Illustrated portrait of Pamela Sutton
Illustration: John Jay Cabuay

For many, palliative medicine seems too close to too much sorrow. Yet that’s the field Pamela Sutton, MD ’73, has spent most of her five-decade career pioneering, practicing, and teaching. 
“When I’m asked why, the answer … is, we all die,” says Dr. Sutton, the 2023 UCSF School of Medicine Alumna of the Year, on the 50th anniversary of her graduation. “But if a palliative doctor is there to help you, you can have a much better life.” 

Dr. Sutton has learned that working in palliative medicine with terminally ill patients takes faith – and a certain surrendering to reality. 

“I have no illusions that I’m going to save them,” she says, “but if I can give them some comfort, if they can have good quality time with their family, some perspective and some peace, then I did something. That’s how I look at it. And, ultimately, I believe there’s an afterlife for everybody.” 

“Dr. Sutton’s life has been one of service to those with the most advanced diseases, the most suffering,” says former classmate Janet L. Abrahm, MD ’73. “She was practicing palliative care for 20 years before it became a recognized specialty.”

Overcoming Obstacles

Her life’s first dream, growing up in Corning, N.Y., and Corona del Mar, Calif., was to play professional baseball. But Dr. Sutton eventually had to accept that it wasn’t possible.  

“I recognized that if you were a boy, you had options that a girl didn’t have,” she says.  

Her mother believed that she chose her fallback option – becoming a doctor – at age 7, perhaps influenced by her sister’s longtime battle with atopic dermatitis, which left the young girl with shredded, bleeding skin and led to sleepless nights for the whole family. Their parents became models for how to provide loving care.

“I think that had a big effect on me,” Dr. Sutton says. “I wanted somehow to make her better, and nobody else seemed to be able to do it.” She also contracted polio – at age 4 in 1952, two years before a vaccine was available – and “nobody knew anything about polio either.”

Dr. Sutton wore a leg brace for a decade, but that didn’t stop her from pursuing her purpose. As an adolescent, she read about the humanitarian work of Albert Schweitzer in Africa and Thomas Dooley in Asia and felt moved; she marks it as a moment that pointed her toward palliative care. 

“I was very affected by that outreach that they had, that spiritual outreach. I liked the idea of this kind of service,” she says. 

Spirit of Service 

For her undergraduate education, Dr. Sutton attended Pomona College in Claremont, Calif. She chose UCSF in part because a family friend had called it “ the Harvard of the West.” 

She would enter the UCSF School of Medicine with an exceptional class. “We were pioneers,” she says. “There were 20 women in that class. It was in 1969. That was an enormous number of women for a medical school class.”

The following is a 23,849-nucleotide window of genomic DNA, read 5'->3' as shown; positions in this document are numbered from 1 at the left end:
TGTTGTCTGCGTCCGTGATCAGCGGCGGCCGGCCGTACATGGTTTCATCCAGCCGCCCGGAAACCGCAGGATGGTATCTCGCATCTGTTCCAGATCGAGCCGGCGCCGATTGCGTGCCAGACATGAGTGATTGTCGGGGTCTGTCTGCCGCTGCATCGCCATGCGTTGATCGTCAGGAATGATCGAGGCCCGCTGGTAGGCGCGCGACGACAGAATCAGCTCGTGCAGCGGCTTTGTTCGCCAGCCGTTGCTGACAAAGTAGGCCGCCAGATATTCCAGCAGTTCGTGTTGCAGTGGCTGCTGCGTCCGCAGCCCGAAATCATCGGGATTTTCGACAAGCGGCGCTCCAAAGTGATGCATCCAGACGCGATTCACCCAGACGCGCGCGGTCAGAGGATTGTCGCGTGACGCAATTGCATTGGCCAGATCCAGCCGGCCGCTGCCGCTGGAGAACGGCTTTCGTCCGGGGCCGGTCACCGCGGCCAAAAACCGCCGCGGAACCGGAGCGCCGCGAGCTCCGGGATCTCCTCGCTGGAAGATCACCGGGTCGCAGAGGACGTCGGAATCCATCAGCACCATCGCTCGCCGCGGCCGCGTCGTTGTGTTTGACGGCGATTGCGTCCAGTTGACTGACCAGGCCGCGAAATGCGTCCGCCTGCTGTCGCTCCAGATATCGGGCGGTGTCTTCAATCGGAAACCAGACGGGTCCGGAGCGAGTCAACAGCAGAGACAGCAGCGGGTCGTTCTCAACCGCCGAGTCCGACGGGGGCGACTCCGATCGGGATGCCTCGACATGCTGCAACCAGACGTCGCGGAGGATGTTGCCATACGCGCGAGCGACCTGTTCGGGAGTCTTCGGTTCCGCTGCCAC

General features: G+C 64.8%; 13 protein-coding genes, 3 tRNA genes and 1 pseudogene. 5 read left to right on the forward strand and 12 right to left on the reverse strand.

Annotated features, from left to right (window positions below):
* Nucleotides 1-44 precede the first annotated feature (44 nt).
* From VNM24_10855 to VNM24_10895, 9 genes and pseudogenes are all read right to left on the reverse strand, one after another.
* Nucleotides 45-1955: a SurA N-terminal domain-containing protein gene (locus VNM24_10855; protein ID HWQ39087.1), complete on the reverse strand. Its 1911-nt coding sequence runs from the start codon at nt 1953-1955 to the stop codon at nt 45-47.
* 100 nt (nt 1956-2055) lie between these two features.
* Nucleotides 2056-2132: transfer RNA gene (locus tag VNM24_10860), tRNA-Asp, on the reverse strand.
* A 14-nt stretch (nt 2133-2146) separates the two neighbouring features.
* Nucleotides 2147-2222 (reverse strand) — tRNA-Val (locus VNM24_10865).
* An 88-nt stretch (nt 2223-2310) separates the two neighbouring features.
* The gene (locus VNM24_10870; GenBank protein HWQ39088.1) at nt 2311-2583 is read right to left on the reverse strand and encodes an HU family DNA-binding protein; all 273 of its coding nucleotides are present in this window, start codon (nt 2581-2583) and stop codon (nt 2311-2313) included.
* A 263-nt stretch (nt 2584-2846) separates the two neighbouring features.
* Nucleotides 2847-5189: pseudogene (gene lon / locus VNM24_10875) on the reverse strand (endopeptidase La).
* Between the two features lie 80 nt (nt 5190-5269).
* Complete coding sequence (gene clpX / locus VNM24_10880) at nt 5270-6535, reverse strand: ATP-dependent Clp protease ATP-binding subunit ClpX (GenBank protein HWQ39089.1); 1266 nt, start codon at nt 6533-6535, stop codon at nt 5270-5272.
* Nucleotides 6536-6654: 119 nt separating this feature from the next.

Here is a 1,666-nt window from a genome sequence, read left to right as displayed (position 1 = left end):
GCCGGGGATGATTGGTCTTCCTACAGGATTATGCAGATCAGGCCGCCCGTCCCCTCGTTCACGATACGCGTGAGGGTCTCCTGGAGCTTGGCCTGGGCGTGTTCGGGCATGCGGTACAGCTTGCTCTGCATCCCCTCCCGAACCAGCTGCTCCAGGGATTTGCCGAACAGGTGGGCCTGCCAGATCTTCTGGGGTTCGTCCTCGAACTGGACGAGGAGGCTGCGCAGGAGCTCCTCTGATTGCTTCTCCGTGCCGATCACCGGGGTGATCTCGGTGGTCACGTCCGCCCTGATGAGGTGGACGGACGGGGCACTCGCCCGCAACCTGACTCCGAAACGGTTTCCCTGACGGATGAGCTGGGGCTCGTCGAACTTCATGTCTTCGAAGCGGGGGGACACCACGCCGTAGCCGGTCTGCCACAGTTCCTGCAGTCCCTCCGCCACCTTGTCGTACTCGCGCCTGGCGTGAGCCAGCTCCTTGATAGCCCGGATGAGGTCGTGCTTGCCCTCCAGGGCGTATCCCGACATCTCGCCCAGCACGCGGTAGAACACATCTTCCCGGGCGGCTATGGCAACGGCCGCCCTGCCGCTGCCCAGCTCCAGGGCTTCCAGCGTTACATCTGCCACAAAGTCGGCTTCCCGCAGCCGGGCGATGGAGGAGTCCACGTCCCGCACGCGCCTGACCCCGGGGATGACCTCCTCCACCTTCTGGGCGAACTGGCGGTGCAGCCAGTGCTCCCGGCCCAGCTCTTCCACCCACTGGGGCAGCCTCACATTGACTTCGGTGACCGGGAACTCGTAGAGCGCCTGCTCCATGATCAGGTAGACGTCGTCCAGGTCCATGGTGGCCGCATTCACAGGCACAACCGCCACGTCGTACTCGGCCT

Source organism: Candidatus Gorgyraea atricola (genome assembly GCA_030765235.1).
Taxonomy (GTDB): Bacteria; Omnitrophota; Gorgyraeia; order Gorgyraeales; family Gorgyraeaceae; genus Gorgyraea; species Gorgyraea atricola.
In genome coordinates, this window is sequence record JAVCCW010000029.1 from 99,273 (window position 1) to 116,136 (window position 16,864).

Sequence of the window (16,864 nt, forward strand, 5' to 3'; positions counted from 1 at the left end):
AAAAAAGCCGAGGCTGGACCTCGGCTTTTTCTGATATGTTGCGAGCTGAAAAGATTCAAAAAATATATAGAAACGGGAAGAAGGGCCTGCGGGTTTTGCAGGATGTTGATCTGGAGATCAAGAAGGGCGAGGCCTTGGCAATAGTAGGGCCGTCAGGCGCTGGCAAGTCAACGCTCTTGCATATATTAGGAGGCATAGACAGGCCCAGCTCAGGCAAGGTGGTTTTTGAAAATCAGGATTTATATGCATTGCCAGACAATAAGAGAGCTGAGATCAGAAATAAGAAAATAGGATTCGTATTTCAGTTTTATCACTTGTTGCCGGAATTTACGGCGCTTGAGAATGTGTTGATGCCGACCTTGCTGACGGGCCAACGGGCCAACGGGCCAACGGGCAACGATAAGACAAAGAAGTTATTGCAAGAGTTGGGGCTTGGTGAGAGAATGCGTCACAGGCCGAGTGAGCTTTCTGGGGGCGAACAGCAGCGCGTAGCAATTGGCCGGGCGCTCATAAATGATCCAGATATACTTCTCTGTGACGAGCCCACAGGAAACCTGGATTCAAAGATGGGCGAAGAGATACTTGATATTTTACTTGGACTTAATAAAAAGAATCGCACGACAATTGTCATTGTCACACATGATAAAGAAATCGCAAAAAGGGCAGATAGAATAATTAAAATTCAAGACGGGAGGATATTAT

Dr. Sutton also notes that it was a stellar year for progress in diversity. Medical students from many backgrounds worked side by side and got to know each other as fellow human beings. “It was a complicated but uplifting time,” she says. 

The three other women she lived with at Millberry Union were especially important to her experience: Dr. Abrahm; Susan Bennett, MD ’73; and Connie Yamaguchi Choy, MD ’73. 

“I call us the Four Musketeers,” Dr. Sutton says. 

At graduation, she received UCSF’s Gold-Headed Cane, awarded by faculty members and students to a graduate imbued with the spirit of service.

Dr. Sutton did a three-year family medicine residency at the University of Rochester. Then, with an eye on international work, she completed training in tropical medicine and hygiene at the University of London. Later, she spent time observing at groundbreaking hospices in London and launched a hospice program in southern Florida. A pillar of palliative care there for decades, Dr. Sutton eventually became director of palliative care services for the North Broward Hospital District and trained 10 fellows in palliative medicine who have gone on to influence the field themselves.

Dr. Sutton’s influence over five decades has spanned multiple continents. In addition to a medical service trip to Ethiopia, she has made significant contributions to palliative care and training in Pakistan and India, working privately and with the World Health Organization.
Now, as her career focuses on palliative care in Pakistan, she is being honored for a lifetime dedicated to compassionate service.

“Being named Alumna of the Year is like the second half of the Gold-Headed Cane,” she says. “Palliative care has given my medical work meaning. I am grateful for UCSF and the medical students, faculty members, and friends who have helped me find this path and are graciously blessing me with this award.”

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